MemberMay 31, 2021 at 9:26 pm
You mean “towards Masada”. They seem to be natural formations; not much happening down there with human activity (see below). If you click “Terrain” in the L “Layers” bar in GEP, and use Ctrl+L-click+touchpad/mouse, you can get 3D and zoom around. You will see they are hillocks and rocky outcrops all around En-gedi. Some propose that En-gedi is the Hazazon-tamar of Gen 14, but I am not sure, I need to look into it more. This is something I need to work out eventually:
Here is one view:
Osgood, A. J. M. “The Times of Abraham.” EN Tech 2 (77-87): 1986.
 Gen 14:7 The Amorites who lived in Hazezon-Tamar. Now 2 Chron 20:2 tells us that H-T is En-gedi. Thus there was a civilisation in the days of Abraham at En-Gedi…
 Only 3 major periods of settlement at En-Gedi: 1. Roman, 2. Kingdom of Israel [he may mean IA], 3. Chalcolithic… the largest and most prolific settlement period.
And then there are the ‘mainstream’ archaeologists, Rothenberg and Aharoni:
Rothenberg, Beno. “The ’Arabah in Roman and Byzantine Times in the Light of New Research.” edited by M. Gichon, 211–23, 1971.
 We aim to identify the remains at ‘Ain Tamar with Thamara, mentioned by Eusebius as a village on the Hebron-Aila road, one day’s travel from Mampsis [Mamshit], which in his time (4th century CE) had become a military strongpoint. This road is clearly marked on the Tabula Peutingeriana, as a W-E route crossing the ‘Arabah, touching the ‘Arabah only at Thamara.
Aharoni, Yohanan. “Tamar and the Roads to Elath.” Israel Exploration Journal 13, no. 1 (1963): 30–42.
 ‘Ain Husb… situated 32 km SW of the Dead Sea, it dominates the most important cross-roads in the N Arabah where the road from Kurnub [Mampsis] and Ma’aleh ‘Aqrabbim [the Scorpion Pass] reaches the Arabah road.
The importance of ‘Ain Husb [Hatzeva] is one of the most abundant springs of the Arabah. Musil and Frank found here the remains of the largest Roman fort ever discovered in the Arabah, and Glueck found a Nabataean caravanserai
 Gen 14 re Hazezon-Tamar. In this archaic document several double names are given: Ashteroth-Karnaim, Shaveh-Kiriathaim, En-Mishpat-Kadesh, and the Valley of Siddim-the Dead Sea. [also El-Paran and Hazezon-Tamar] It appears that in each such case the second name was well-known from the time of the Monarchy and was meant to supplement the more ancient name or to indicate its location. Apparently ancient Hazezon was here identified with Tamar, a locality well known at a later period between K-B and the Dead Sea area.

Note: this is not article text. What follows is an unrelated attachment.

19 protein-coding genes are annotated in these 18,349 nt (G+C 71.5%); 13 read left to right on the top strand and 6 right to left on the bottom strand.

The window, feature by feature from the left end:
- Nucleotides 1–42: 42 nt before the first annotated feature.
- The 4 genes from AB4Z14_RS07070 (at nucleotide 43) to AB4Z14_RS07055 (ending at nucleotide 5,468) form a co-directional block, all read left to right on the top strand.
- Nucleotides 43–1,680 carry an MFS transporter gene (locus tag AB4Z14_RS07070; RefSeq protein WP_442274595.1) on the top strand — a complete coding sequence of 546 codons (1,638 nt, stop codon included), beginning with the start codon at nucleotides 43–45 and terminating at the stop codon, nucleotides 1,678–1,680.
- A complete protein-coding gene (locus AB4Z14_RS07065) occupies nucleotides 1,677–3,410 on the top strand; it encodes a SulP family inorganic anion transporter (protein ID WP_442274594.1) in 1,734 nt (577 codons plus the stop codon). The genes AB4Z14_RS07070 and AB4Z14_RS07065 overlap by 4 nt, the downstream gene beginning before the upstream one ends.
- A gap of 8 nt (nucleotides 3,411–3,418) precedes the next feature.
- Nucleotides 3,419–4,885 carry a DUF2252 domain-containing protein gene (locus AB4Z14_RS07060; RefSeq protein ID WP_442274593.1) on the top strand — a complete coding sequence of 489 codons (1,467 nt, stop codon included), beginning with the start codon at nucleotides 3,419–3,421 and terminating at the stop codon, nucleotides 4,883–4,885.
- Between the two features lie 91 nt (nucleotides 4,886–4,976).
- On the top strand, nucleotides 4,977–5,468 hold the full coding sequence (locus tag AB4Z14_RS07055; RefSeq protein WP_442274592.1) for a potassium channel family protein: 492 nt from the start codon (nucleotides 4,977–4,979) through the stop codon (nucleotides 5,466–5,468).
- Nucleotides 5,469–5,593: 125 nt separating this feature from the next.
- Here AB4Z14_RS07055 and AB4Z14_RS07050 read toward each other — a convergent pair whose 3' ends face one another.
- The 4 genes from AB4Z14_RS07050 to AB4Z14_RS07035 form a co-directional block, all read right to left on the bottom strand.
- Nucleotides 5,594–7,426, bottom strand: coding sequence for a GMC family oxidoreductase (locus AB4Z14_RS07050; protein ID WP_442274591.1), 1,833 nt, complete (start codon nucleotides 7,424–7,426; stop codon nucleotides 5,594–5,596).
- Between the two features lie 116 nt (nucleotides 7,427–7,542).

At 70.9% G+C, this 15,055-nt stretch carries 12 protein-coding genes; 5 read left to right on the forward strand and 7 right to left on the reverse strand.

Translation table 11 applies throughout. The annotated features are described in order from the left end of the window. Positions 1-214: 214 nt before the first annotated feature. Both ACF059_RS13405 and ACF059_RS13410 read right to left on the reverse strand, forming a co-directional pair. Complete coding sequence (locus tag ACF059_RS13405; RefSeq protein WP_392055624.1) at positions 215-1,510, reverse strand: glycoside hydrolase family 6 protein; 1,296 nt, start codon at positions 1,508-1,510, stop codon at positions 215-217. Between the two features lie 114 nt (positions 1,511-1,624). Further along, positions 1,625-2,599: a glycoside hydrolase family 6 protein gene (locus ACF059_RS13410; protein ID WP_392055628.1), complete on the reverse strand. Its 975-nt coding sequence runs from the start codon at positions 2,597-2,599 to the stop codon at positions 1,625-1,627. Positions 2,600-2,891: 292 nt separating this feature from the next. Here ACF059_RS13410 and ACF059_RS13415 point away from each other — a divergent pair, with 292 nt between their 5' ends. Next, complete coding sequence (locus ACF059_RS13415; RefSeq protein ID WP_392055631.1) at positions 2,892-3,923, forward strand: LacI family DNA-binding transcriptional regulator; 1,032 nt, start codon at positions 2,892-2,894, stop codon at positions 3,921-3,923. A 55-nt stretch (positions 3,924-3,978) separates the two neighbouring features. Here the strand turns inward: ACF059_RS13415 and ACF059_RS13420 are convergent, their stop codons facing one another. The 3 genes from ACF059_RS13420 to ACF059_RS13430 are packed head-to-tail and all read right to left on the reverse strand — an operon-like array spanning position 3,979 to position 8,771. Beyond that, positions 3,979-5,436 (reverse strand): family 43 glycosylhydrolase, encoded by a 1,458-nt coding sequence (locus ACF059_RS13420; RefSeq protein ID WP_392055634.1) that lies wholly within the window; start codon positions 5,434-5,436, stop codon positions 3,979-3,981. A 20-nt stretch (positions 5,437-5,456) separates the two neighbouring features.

Another biblical tradition identifies the archaic Hazezon-Tamar with En-Gedi (2 Chron 20:2), but this identification is impossible in the light of Gen 14. The 4 kings advanced southward in the Trans-Jordan along the King’s Way: they passed the region of Bashan (Ash-Kar), Gilead (Ham), Moab (Shav-Kir), and Mount Seir and reached El-Paran, i.e. El(ath) on the edge of the wilderness of Paran. From there they turned back, ascended to K-B and set out to smite “the Amorites, that dwelt in Hazezon-Tamar”. Later we are told that the kings of the plain put up resistance, and that the fight took place in the Valley of Siddim, area. Hazezon-Tamar was thus situated on the road from Kadesh-Barnea to the southern end of the Dead Sea, and it seems plausible that this was the last important station south of the Dead Sea.13 Although the historical background of this campaign is still shrouded in mystery, Glueck’s archaeological survey proved that the road referred to there actually did exist in Transjordan and in the Negeb, at the beginning of the second millennium BC, c.
n.13 Without entering into the question of the Amorites in this region we should note that this was their border area (cf. Judges 1:36; Gen 10:19)
 The description of the southern border of the Land of Israel in Ezekiel leads to the very same region. The description begins with the Dead Sea and continues ‘from Tamar unto the waters of strife in Kadesh, toward the great sea’ (Ezek. 47:19; 48:28), i. e. from Tamar to Kadesh-Barnea, and from there with the course of the Brook of Egypt to the  Mediterranean. Ezekiel obviously follows the ancient border of the land of Canaan in his description (Num. 34:2-12; cf. also the description of the southern border of Judah, Joshua 15:2-4), adding several settlements of his own time.
[Deb: In the Ezek quote, the S border goes from Tamar to Kadesh… so a line from the Dead Sea through Wadi Zin to Kadesh definitely indicates a more N site than Ein Hazevah (Ain Husb). The spring at Ain Tamar with its fort Metzad Tamar seems a more suitable location, but it’s not much of a site for an army.]
 Essential information about Thamara can be gained from the Tabula Peutingeriana, the Roman road map, which resembles in contents the data of Ptolemy  and which perhaps was based on a source from the second century A.D. (see IEJ 4 , Fig. 1, p. 11). On the map, Thamara is marked south of the Dead Sea (Lacus Asphaltides) on the road from Judah to Trans-Jordan.
 On this section Alt bases one of his main arguments for the location of Thamara adjacent to the Dead Sea, and not somewhat more to the south, as suggested by all other sources.19 But closer examination shows that Ain Husb is the only place that fits the distances of the Peutingeriana map.